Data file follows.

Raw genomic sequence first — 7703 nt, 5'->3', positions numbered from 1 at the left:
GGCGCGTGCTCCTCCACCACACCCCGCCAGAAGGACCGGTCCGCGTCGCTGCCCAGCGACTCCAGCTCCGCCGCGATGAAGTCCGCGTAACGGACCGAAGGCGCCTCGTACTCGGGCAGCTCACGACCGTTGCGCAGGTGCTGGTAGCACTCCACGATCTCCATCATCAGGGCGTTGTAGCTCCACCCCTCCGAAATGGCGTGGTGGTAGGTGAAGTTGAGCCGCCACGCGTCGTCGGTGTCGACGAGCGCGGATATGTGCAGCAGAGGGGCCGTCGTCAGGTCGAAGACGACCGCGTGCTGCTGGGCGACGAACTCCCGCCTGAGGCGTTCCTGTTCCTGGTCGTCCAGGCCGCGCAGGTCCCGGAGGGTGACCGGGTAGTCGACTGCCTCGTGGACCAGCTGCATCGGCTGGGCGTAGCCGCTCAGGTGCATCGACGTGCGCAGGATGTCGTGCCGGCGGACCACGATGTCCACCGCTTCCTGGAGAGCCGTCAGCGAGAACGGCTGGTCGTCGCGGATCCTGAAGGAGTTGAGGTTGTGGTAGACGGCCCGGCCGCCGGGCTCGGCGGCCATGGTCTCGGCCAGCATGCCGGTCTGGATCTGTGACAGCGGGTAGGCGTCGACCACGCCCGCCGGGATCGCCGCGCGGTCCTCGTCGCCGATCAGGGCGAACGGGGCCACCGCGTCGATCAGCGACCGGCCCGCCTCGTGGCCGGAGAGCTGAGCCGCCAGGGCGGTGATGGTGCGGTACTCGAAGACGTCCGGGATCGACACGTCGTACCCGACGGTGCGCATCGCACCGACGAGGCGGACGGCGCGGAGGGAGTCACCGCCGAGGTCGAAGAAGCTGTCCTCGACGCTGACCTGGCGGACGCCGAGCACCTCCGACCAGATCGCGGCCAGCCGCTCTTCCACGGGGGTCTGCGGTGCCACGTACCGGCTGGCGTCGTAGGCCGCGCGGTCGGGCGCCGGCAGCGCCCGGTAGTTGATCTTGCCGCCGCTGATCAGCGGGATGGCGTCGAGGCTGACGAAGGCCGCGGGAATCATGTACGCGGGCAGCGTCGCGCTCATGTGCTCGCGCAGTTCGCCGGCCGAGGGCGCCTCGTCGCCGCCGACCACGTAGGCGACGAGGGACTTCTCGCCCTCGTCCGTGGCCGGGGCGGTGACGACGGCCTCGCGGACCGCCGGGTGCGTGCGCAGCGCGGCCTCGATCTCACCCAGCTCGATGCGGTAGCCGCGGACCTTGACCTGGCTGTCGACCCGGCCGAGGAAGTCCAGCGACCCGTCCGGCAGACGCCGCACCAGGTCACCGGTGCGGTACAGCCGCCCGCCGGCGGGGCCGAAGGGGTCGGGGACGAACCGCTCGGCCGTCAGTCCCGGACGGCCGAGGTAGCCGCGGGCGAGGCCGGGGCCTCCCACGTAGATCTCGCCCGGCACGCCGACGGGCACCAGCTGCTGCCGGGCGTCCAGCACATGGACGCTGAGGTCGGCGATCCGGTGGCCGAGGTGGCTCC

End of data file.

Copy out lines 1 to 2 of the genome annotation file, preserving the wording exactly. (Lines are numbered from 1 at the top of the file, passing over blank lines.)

Raw genomic sequence first — 7703 nt, 5'->3', positions numbered from 1 at the left:
GGCGCGTGCTCCTCCACCACACCCCGCCAGAAGGACCGGTCCGCGTCGCTGCCCAGCGACTCCAGCTCCGCCGCGATGAAGTCCGCGTAACGGACCGAAGGCGCCTCGTACTCGGGCAGCTCACGACCGTTGCGCAGGTGCTGGTAGCACTCCACGATCTCCATCATCAGGGCGTTGTAGCTCCACCCCTCCGAAATGGCGTGGTGGTAGGTGAAGTTGAGCCGCCACGCGTCGTCGGTGTCGACGAGCGCGGATATGTGCAGCAGAGGGGCCGTCGTCAGGTCGAAGACGACCGCGTGCTGCTGGGCGACGAACTCCCGCCTGAGGCGTTCCTGTTCCTGGTCGTCCAGGCCGCGCAGGTCCCGGAGGGTGACCGGGTAGTCGACTGCCTCGTGGACCAGCTGCATCGGCTGGGCGTAGCCGCTCAGGTGCATCGACGTGCGCAGGATGTCGTGCCGGCGGACCACGATGTCCACCGCTTCCTGGAGAGCCGTCAGCGAGAACGGCTGGTCGTCGCGGATCCTGAAGGAGTTGAGGTTGTGGTAGACGGCCCGGCCGCCGGGCTCGGCGGCCATGGTCTCGGCCAGCATGCCGGTCTGGATCTGTGACAGCGGGTAGGCGTCGACCACGCCCGCCGGGATCGCCGCGCGGTCCTCGTCGCCGATCAGGGCGAACGGGGCCACCGCGTCGATCAGCGACCGGCCCGCCTCGTGGCCGGAGAGCTGAGCCGCCAGGGCGGTGATGGTGCGGTACTCGAAGACGTCCGGGATCGACACGTCGTACCCGACGGTGCGCATCGCACCGACGAGGCGGACGGCGCGGAGGGAGTCACCGCCGAGGTCGAAGAAGCTGTCCTCGACGCTGACCTGGCGGACGCCGAGCACCTCCGACCAGATCGCGGCCAGCCGCTCTTCCACGGGGGTCTGCGGTGCCACGTACCGGCTGGCGTCGTAGGCCGCGCGGTCGGGCGCCGGCAGCGCCCGGTAGTTGATCTTGCCGCCGCTGATCAGCGGGATGGCGTCGAGGCTGACGAAGGCCGCGGGAATCATGTACGCGGGCAGCGTCGCGCTCATGTGCTCGCGCAGTTCGCCGGCCGAGGGCGCCTCGTCGCCGCCGACCACGTAGGCGACGAGGGACTTCTCGCCCTCGTCCGTGGCCGGGGCGGTGACGACGGCCTCGCGGACCGCCGGGTGCGTGCGCAGCGCGGCCTCGATCTCACCCAGCTCGATGCGGTAGCCGCGGACCTTGACCTGGCTGTCGACCCGGCCGAGGAAGTCCAGCGACCCGTCCGGCAGACGCCGCACCAGGTCACCGGTGCGGTACAGCCGCCCGCCGGCGGGGCCGAAGGGGTCGGGGACGAACCGCTCGGCCGTCAGTCCCGGACGGCCGAGGTAGCCGCGGGCGAGGCCGGGGCCTCCCACGTAGATCTCGCCCGGCACGCCGACGGGCACCAGCTGCTGCCGGGCGTCCAGCACATGGACGCTGAGGTCGGCGATCCGGTGGCCGAGGTGGCTCC